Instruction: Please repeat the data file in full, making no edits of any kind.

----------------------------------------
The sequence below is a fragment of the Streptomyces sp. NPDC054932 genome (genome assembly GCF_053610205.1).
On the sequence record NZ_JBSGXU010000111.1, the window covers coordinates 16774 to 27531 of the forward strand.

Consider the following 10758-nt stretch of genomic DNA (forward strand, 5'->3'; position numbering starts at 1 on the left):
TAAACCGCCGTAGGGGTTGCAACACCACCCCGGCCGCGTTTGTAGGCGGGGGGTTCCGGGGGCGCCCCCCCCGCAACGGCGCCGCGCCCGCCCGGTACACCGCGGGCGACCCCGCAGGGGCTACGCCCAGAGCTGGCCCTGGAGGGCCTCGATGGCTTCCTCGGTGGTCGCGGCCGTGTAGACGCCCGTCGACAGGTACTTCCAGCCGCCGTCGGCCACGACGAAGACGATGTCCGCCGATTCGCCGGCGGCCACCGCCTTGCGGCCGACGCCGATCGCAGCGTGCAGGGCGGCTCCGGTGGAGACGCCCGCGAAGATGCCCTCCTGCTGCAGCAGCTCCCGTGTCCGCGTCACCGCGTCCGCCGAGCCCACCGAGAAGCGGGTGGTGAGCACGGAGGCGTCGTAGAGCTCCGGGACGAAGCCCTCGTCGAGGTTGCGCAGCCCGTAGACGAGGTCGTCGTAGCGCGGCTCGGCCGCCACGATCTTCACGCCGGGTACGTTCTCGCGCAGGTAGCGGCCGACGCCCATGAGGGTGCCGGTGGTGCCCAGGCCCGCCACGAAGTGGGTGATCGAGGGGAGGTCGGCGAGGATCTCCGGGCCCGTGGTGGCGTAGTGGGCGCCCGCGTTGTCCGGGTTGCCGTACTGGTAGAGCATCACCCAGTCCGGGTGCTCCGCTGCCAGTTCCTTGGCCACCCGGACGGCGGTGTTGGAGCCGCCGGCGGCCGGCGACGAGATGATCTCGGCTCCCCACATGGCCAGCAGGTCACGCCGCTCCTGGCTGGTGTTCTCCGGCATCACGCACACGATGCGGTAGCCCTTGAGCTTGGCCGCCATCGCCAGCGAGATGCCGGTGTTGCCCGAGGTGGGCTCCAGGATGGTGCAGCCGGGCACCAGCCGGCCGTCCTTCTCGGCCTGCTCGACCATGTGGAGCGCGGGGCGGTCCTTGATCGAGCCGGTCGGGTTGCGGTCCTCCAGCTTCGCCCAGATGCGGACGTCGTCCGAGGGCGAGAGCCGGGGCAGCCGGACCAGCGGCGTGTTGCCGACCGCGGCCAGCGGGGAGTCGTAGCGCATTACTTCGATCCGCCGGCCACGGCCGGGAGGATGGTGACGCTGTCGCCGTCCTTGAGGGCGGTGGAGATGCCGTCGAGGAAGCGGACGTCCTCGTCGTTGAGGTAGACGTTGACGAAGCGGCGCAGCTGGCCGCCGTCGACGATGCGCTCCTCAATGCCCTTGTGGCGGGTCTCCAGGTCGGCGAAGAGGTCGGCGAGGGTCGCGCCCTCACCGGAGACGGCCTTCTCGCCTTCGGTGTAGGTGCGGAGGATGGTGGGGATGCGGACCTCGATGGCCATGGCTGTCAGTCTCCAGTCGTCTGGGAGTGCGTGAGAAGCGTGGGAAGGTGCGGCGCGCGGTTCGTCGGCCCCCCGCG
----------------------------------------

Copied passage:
The sequence below is a fragment of the Streptomyces sp. NPDC054932 genome (genome assembly GCF_053610205.1).
On the sequence record NZ_JBSGXU010000111.1, the window covers coordinates 16774 to 27531 of the forward strand.

Consider the following 10758-nt stretch of genomic DNA (forward strand, 5'->3'; position numbering starts at 1 on the left):
TAAACCGCCGTAGGGGTTGCAACACCACCCCGGCCGCGTTTGTAGGCGGGGGGTTCCGGGGGCGCCCCCCCCGCAACGGCGCCGCGCCCGCCCGGTACACCGCGGGCGACCCCGCAGGGGCTACGCCCAGAGCTGGCCCTGGAGGGCCTCGATGGCTTCCTCGGTGGTCGCGGCCGTGTAGACGCCCGTCGACAGGTACTTCCAGCCGCCGTCGGCCACGACGAAGACGATGTCCGCCGATTCGCCGGCGGCCACCGCCTTGCGGCCGACGCCGATCGCAGCGTGCAGGGCGGCTCCGGTGGAGACGCCCGCGAAGATGCCCTCCTGCTGCAGCAGCTCCCGTGTCCGCGTCACCGCGTCCGCCGAGCCCACCGAGAAGCGGGTGGTGAGCACGGAGGCGTCGTAGAGCTCCGGGACGAAGCCCTCGTCGAGGTTGCGCAGCCCGTAGACGAGGTCGTCGTAGCGCGGCTCGGCCGCCACGATCTTCACGCCGGGTACGTTCTCGCGCAGGTAGCGGCCGACGCCCATGAGGGTGCCGGTGGTGCCCAGGCCCGCCACGAAGTGGGTGATCGAGGGGAGGTCGGCGAGGATCTCCGGGCCCGTGGTGGCGTAGTGGGCGCCCGCGTTGTCCGGGTTGCCGTACTGGTAGAGCATCACCCAGTCCGGGTGCTCCGCTGCCAGTTCCTTGGCCACCCGGACGGCGGTGTTGGAGCCGCCGGCGGCCGGCGACGAGATGATCTCGGCTCCCCACATGGCCAGCAGGTCACGCCGCTCCTGGCTGGTGTTCTCCGGCATCACGCACACGATGCGGTAGCCCTTGAGCTTGGCCGCCATCGCCAGCGAGATGCCGGTGTTGCCCGAGGTGGGCTCCAGGATGGTGCAGCCGGGCACCAGCCGGCCGTCCTTCTCGGCCTGCTCGACCATGTGGAGCGCGGGGCGGTCCTTGATCGAGCCGGTCGGGTTGCGGTCCTCCAGCTTCGCCCAGATGCGGACGTCGTCCGAGGGCGAGAGCCGGGGCAGCCGGACCAGCGGCGTGTTGCCGACCGCGGCCAGCGGGGAGTCGTAGCGCATTACTTCGATCCGCCGGCCACGGCCGGGAGGATGGTGACGCTGTCGCCGTCCTTGAGGGCGGTGGAGATGCCGTCGAGGAAGCGGACGTCCTCGTCGTTGAGGTAGACGTTGACGAAGCGGCGCAGCTGGCCGCCGTCGACGATGCGCTCCTCAATGCCCTTGTGGCGGGTCTCCAGGTCGGCGAAGAGGTCGGCGAGGGTCGCGCCCTCACCGGAGACGGCCTTCTCGCCTTCGGTGTAGGTGCGGAGGATGGTGGGGATGCGGACCTCGATGGCCATGGCTGTCAGTCTCCAGTCGTCTGGGAGTGCGTGAGAAGCGTGGGAAGGTGCGGCGCGCGGTTCGTCGGCCCCCCGCG